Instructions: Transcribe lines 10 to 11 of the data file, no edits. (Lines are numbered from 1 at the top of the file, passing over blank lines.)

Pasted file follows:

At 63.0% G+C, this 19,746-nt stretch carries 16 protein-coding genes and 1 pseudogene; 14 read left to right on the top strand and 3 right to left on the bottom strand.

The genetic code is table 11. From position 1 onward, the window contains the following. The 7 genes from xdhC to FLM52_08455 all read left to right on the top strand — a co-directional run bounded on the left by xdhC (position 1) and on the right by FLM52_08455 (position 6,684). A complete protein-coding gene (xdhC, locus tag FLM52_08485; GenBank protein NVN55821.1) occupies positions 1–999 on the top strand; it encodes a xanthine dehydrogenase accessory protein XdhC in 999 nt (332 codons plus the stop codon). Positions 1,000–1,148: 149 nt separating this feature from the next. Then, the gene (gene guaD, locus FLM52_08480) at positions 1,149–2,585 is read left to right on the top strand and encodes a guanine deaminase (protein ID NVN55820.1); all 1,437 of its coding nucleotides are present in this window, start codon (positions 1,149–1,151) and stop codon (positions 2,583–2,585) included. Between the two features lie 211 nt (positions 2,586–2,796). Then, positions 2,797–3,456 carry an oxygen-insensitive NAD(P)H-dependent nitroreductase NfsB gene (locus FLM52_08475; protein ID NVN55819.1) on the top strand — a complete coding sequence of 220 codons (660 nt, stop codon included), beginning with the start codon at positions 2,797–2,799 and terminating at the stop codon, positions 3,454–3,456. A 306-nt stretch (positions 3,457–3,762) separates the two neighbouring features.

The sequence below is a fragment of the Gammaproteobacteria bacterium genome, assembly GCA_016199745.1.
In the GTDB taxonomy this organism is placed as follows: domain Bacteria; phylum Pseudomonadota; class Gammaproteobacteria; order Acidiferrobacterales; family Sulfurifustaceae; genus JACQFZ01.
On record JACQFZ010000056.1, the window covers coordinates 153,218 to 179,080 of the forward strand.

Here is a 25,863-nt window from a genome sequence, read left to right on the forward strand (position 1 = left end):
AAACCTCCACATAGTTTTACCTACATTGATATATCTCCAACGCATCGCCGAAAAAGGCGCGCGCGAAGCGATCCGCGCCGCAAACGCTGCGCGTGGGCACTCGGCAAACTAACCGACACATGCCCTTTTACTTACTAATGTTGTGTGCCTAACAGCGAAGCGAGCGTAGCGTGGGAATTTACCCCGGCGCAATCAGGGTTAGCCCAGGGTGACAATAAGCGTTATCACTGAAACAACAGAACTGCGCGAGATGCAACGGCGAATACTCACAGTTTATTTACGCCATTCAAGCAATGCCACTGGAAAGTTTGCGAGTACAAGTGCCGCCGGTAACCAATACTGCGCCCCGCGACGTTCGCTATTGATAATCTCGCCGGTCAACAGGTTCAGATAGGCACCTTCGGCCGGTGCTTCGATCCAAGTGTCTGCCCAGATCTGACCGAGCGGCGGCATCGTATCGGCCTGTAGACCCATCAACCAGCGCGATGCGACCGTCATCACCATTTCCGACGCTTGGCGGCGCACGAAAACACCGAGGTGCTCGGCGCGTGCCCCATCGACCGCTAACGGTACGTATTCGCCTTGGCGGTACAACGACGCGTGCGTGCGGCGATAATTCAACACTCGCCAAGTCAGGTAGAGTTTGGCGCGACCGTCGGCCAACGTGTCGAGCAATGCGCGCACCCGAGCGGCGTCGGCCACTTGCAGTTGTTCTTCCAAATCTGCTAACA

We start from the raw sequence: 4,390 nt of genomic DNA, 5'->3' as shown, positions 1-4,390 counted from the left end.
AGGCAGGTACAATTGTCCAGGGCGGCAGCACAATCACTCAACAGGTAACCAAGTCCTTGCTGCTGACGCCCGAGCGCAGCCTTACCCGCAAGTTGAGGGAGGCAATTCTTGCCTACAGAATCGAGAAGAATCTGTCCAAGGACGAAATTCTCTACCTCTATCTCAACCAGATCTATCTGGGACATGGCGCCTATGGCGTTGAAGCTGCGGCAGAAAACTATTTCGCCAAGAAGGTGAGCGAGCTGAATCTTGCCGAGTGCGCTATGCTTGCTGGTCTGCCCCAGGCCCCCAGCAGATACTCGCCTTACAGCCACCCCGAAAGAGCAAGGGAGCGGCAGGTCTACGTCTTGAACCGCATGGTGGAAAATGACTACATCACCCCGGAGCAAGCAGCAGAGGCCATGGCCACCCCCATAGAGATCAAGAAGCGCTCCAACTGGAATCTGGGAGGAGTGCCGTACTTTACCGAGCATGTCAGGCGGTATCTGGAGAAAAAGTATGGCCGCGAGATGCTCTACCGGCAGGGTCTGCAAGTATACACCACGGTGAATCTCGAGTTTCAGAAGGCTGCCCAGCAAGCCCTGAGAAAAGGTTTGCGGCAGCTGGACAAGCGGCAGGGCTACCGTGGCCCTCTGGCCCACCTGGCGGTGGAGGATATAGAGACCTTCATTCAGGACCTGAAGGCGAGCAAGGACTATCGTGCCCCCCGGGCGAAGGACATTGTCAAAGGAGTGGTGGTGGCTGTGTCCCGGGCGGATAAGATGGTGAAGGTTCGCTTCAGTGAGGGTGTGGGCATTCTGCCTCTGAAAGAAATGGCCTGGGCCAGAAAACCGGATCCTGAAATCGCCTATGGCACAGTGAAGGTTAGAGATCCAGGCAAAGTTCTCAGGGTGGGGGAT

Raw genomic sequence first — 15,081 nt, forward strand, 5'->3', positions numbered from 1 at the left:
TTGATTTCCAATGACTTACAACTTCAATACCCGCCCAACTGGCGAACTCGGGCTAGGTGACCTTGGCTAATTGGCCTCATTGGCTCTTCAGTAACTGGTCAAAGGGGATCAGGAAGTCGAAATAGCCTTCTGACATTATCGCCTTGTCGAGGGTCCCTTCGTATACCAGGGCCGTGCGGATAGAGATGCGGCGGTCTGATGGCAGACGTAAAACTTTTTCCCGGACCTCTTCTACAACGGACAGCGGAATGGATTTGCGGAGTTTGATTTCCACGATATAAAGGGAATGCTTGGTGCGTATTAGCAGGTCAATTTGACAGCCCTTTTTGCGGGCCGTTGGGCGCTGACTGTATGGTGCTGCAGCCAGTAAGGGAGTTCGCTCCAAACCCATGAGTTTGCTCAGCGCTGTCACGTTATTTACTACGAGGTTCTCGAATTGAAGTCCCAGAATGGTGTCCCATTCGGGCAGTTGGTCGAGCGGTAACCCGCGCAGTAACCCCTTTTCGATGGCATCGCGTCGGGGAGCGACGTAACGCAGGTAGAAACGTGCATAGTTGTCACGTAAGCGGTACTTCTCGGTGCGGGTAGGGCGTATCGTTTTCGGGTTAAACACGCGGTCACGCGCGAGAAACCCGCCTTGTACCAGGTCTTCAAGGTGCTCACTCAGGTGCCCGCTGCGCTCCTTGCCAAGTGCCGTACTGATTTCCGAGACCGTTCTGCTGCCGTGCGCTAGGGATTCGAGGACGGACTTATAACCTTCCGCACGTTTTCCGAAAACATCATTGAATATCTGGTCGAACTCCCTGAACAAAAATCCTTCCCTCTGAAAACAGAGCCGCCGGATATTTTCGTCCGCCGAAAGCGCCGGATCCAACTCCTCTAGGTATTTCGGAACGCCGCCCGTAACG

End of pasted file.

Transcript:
Raw genomic sequence first — 15,081 nt, forward strand, 5'->3', positions numbered from 1 at the left:
TTGATTTCCAATGACTTACAACTTCAATACCCGCCCAACTGGCGAACTCGGGCTAGGTGACCTTGGCTAATTGGCCTCATTGGCTCTTCAGTAACTGGTCAAAGGGGATCAGGAAGTCGAAATAGCCTTCTGACATTATCGCCTTGTCGAGGGTCCCTTCGTATACCAGGGCCGTGCGGATAGAGATGCGGCGGTCTGATGGCAGACGTAAAACTTTTTCCCGGACCTCTTCTACAACGGACAGCGGAATGGATTTGCGGAGTTTGATTTCCACGATATAAAGGGAATGCTTGGTGCGTATTAGCAGGTCAATTTGACAGCCCTTTTTGCGGGCCGTTGGGCGCTGACTGTATGGTGCTGCAGCCAGTAAGGGAGTTCGCTCCAAACCCATGAGTTTGCTCAGCGCTGTCACGTTATTTACTACGAGGTTCTCGAATTGAAGTCCCAGAATGGTGTCCCATTCGGGCAGTTGGTCGAGCGGTAACCCGCGCAGTAACCCCTTTTCGATGGCATCGCGTCGGGGAGCGACGTAACGCAGGTAGAAACGTGCATAGTTGTCACGTAAGCGGTACTTCTCGGTGCGGGTAGGGCGTATCGTTTTCGGGTTAAACACGCGGTCACGCGCGAGAAACCCGCCTTGTACCAGGTCTTCAAGGTGCTCACTCAGGTGCCCGCTGCGCTCCTTGCCAAGTGCCGTACTGATTTCCGAGACCGTTCTGCTGCCGTGCGCTAGGGATTCGAGGACGGACTTATAACCTTCCGCACGTTTTCCGAAAACATCATTGAATATCTGGTCGAACTCCCTGAACAAAAATCCTTCCCTCTGAAAACAGAGCCGCCGGATATTTTCGTCCGCCGAAAGCGCCGGATCCAACTCCTCTAGGTATTTCGGAACGCCGCCCGTAACG